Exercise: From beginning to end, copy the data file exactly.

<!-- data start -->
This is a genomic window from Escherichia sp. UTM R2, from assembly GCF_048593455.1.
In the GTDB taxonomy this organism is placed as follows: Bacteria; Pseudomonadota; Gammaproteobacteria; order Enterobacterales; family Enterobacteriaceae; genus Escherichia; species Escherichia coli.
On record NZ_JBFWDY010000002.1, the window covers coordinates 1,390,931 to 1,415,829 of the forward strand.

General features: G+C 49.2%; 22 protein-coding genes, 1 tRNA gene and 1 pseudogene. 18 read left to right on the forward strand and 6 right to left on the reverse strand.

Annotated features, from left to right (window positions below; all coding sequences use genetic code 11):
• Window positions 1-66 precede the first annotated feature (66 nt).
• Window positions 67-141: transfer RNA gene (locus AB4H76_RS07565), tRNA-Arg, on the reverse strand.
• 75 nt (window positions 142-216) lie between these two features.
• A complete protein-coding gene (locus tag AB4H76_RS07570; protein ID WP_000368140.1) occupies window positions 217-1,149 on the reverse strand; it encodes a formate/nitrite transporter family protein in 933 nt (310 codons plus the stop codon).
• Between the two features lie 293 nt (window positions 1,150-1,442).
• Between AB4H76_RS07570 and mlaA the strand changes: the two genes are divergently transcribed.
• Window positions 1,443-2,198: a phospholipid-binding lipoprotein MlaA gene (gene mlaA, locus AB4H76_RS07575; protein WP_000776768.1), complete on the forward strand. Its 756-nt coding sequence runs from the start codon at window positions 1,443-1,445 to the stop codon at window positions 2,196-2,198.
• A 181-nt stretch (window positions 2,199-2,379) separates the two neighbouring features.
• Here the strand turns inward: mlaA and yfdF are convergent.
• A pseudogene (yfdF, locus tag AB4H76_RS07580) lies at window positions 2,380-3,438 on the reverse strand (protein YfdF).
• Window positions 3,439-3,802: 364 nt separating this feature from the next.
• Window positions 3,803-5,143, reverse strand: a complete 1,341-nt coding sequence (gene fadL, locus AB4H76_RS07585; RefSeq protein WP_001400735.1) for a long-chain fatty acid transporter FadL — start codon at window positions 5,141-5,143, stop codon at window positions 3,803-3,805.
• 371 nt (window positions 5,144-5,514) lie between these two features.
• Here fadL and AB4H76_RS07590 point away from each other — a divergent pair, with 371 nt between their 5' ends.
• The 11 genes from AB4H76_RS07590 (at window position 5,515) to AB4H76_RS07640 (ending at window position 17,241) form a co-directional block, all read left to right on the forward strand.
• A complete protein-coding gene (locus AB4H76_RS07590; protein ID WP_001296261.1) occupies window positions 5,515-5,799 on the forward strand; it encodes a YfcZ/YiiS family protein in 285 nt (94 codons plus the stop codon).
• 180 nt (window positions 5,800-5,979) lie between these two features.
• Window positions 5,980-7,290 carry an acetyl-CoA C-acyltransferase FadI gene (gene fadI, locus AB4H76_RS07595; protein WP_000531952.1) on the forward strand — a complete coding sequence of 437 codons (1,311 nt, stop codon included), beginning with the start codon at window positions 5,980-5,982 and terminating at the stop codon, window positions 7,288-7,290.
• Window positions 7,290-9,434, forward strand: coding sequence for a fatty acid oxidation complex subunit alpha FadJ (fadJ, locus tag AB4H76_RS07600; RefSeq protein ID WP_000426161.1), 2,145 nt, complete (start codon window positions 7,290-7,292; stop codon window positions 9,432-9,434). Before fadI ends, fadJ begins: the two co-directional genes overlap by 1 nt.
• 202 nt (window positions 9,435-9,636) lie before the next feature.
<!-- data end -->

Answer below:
This is a genomic window from Escherichia sp. UTM R2, from assembly GCF_048593455.1.
In the GTDB taxonomy this organism is placed as follows: Bacteria; Pseudomonadota; Gammaproteobacteria; order Enterobacterales; family Enterobacteriaceae; genus Escherichia; species Escherichia coli.
On record NZ_JBFWDY010000002.1, the window covers coordinates 1,390,931 to 1,415,829 of the forward strand.

General features: G+C 49.2%; 22 protein-coding genes, 1 tRNA gene and 1 pseudogene. 18 read left to right on the forward strand and 6 right to left on the reverse strand.

Annotated features, from left to right (window positions below; all coding sequences use genetic code 11):
• Window positions 1-66 precede the first annotated feature (66 nt).
• Window positions 67-141: transfer RNA gene (locus AB4H76_RS07565), tRNA-Arg, on the reverse strand.
• 75 nt (window positions 142-216) lie between these two features.
• A complete protein-coding gene (locus tag AB4H76_RS07570; protein ID WP_000368140.1) occupies window positions 217-1,149 on the reverse strand; it encodes a formate/nitrite transporter family protein in 933 nt (310 codons plus the stop codon).
• Between the two features lie 293 nt (window positions 1,150-1,442).
• Between AB4H76_RS07570 and mlaA the strand changes: the two genes are divergently transcribed.
• Window positions 1,443-2,198: a phospholipid-binding lipoprotein MlaA gene (gene mlaA, locus AB4H76_RS07575; protein WP_000776768.1), complete on the forward strand. Its 756-nt coding sequence runs from the start codon at window positions 1,443-1,445 to the stop codon at window positions 2,196-2,198.
• A 181-nt stretch (window positions 2,199-2,379) separates the two neighbouring features.
• Here the strand turns inward: mlaA and yfdF are convergent.
• A pseudogene (yfdF, locus tag AB4H76_RS07580) lies at window positions 2,380-3,438 on the reverse strand (protein YfdF).
• Window positions 3,439-3,802: 364 nt separating this feature from the next.
• Window positions 3,803-5,143, reverse strand: a complete 1,341-nt coding sequence (gene fadL, locus AB4H76_RS07585; RefSeq protein WP_001400735.1) for a long-chain fatty acid transporter FadL — start codon at window positions 5,141-5,143, stop codon at window positions 3,803-3,805.
• 371 nt (window positions 5,144-5,514) lie between these two features.
• Here fadL and AB4H76_RS07590 point away from each other — a divergent pair, with 371 nt between their 5' ends.
• The 11 genes from AB4H76_RS07590 (at window position 5,515) to AB4H76_RS07640 (ending at window position 17,241) form a co-directional block, all read left to right on the forward strand.
• A complete protein-coding gene (locus AB4H76_RS07590; protein ID WP_001296261.1) occupies window positions 5,515-5,799 on the forward strand; it encodes a YfcZ/YiiS family protein in 285 nt (94 codons plus the stop codon).
• 180 nt (window positions 5,800-5,979) lie between these two features.
• Window positions 5,980-7,290 carry an acetyl-CoA C-acyltransferase FadI gene (gene fadI, locus AB4H76_RS07595; protein WP_000531952.1) on the forward strand — a complete coding sequence of 437 codons (1,311 nt, stop codon included), beginning with the start codon at window positions 5,980-5,982 and terminating at the stop codon, window positions 7,288-7,290.
• Window positions 7,290-9,434, forward strand: coding sequence for a fatty acid oxidation complex subunit alpha FadJ (fadJ, locus tag AB4H76_RS07600; RefSeq protein ID WP_000426161.1), 2,145 nt, complete (start codon window positions 7,290-7,292; stop codon window positions 9,432-9,434). Before fadI ends, fadJ begins: the two co-directional genes overlap by 1 nt.
• 202 nt (window positions 9,435-9,636) lie before the next feature.